Around the world, onions usually are part of the opening act for savory recipes.
Why are onions so universal?
Truth be told, I can't find a straightforward, simple answer.
What I do know is that after many years of being a more attentive cook, a meat-heavy beef dish, soup or stew seems to be lacking "something" if I omit that first step of sautéing onions in a fat.
Three tips for using raw onions
Onions vary in pungency and sweetness, so mastering their use in the raw state takes trial and error.
As a general rule, white onions tend to be the strongest in flavor, while yellow can be sweeter. Red onions tend to be less abrasive, and some varieties of red are sweeter than yellows.
In my younger days, I was a "hold the onions" cheeseburger eater. So imagine my aghast look the first time I saw my father-in-law pull a small, white onion from a garden row, wash it, trim the outer leaves and eat it raw.
"Marvelous," he would say about the treat.
I haven't warmed up to such marvelous moments, but I have developed an adeptness at using raw onions in dishes. Imagine a pico de gallo or salsa without a dose of freshly diced white onion. It would be a ho-hum experience, even for the tortilla chip.
Here are three tricks I use to tame raw onions:
► Chop the onion finely. When making a dip, pico de gallo or salsa, cut the onion about the size of the ingredients in a pickle relish. Smaller pieces will be less upfront in a bite.
► Break out the box grater. If a potato, broccoli, tossed or pasta salad calls for raw onion, grate it. The flavor of a grated onion diffuses throughout the mixture more easily, avoiding getting a full kick of a diced onion.
► Start off with less onion. Shortchange a recipe of the listed amount of onion and taste as you build the dish. You can always add more.
Multiple uses for onion marmalade
Cooking tames the abrasiveness of raw onions, releasing a pleasing aroma. It also caramelizes the natural sugars for a sweetness not obviously possible in the raw state.
The following recipe for onion marmalade shows that caramelized onions can be the star of a dish.
The recipe is inspired by a version from Julee Rosso in her cookbook "Great Good Food" (1993). My changes include adjusting the ingredient proportions, substituting beef broth for the chicken variety and adding salt.
Some marmalade recipes call for adding sugar, but a healthier option is a quality balsamic vinegar. Such a vinegar is naturally sweet from a process that starts with cooking down whole sweet grapes and fermenting the mixture over time.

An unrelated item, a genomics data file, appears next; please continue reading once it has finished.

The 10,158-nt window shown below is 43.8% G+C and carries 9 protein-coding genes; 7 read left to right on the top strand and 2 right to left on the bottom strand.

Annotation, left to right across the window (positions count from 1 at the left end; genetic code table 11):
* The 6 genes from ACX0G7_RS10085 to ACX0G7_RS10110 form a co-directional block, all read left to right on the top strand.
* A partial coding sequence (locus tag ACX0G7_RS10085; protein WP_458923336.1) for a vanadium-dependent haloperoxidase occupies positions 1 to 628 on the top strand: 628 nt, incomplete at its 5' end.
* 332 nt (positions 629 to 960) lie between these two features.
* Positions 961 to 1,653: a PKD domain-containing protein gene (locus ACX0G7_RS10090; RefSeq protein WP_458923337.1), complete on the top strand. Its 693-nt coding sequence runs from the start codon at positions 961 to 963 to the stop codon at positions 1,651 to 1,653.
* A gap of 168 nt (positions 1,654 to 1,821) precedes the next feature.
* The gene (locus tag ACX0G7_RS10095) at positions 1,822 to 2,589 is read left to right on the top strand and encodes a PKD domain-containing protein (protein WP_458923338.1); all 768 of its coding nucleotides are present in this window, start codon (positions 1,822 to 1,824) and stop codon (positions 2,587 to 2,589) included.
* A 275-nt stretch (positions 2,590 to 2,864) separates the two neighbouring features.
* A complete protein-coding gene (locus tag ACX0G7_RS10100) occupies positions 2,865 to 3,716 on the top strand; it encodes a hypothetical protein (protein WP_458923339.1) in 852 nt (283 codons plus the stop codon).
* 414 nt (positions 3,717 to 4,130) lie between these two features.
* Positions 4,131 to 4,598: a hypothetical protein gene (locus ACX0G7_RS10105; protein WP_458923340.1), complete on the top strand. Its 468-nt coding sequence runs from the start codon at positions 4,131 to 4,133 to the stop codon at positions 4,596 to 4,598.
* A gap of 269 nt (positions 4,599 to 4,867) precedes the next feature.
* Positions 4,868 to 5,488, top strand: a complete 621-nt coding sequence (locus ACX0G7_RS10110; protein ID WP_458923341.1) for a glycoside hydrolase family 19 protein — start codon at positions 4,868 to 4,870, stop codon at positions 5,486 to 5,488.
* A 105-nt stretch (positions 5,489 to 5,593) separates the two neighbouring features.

Another appeal of Rosso's recipe is that the onion slices are sautéed in broth instead of oil, lowering the calorie count.
Don't let the almost three-hour cooking time keep you from trying the marmalade. It can be cooked on a back burner and checked regularly while you prepare, serve and clean up after a meal. And, the mixture will stay safe in the refrigerator for a week.
An onion marmalade is a versatile condiment. Try it in the following ways, or let this list inspire you to add it to your own mealtime standbys.
► Replace the onion slices on a hamburger.
► Include on a charcuterie board.
► Add to a deli-meat sandwich.
► Spread on crostini slices, along with whipped cream cheese and capers.
► Make a dip by blending 1/2 cup onion marmalade with 1 1/4 cups sour cream and 3/4 cup mayonnaise. Season to taste with granulated garlic and a season-all spice blend.
Share your favorite recipes or food-related historical recollections by emailing Laura Gutschke at email@example.com.
Adapted from recipe in "Great Good Food" (1993) by Julee Rosso
1/4 cup beef broth
8 cups thinly sliced yellow onions (about 6-8 large onions)
Salt to taste
3 tablespoons balsamic vinegar
1. In a heavy bottom skillet (or enamel-coated Dutch oven), warm the broth over medium-high heat. Add the onion slices and a fat pinch of salt, cover and cook until translucent and very soft, about 45 minutes. If necessary, reduce the heat to avoid scorching. Stir occasionally.
2. Uncover, lower the heat and simmer for 1 hour, stirring periodically.
3. Add the vinegar and cook until the onion is caramelized, about 1 hour longer. Use immediately, or store in a container in the refrigerator for up to seven days.
Laura Gutschke is a general assignment reporter and food columnist and manages online content for the Reporter-News. If you appreciate locally driven news, you can support local journalists with a digital subscription to ReporterNews.com.
This article originally appeared on Abilene Reporter-News: Make onion marmalade for hamburgers, dips, charcuterie board and more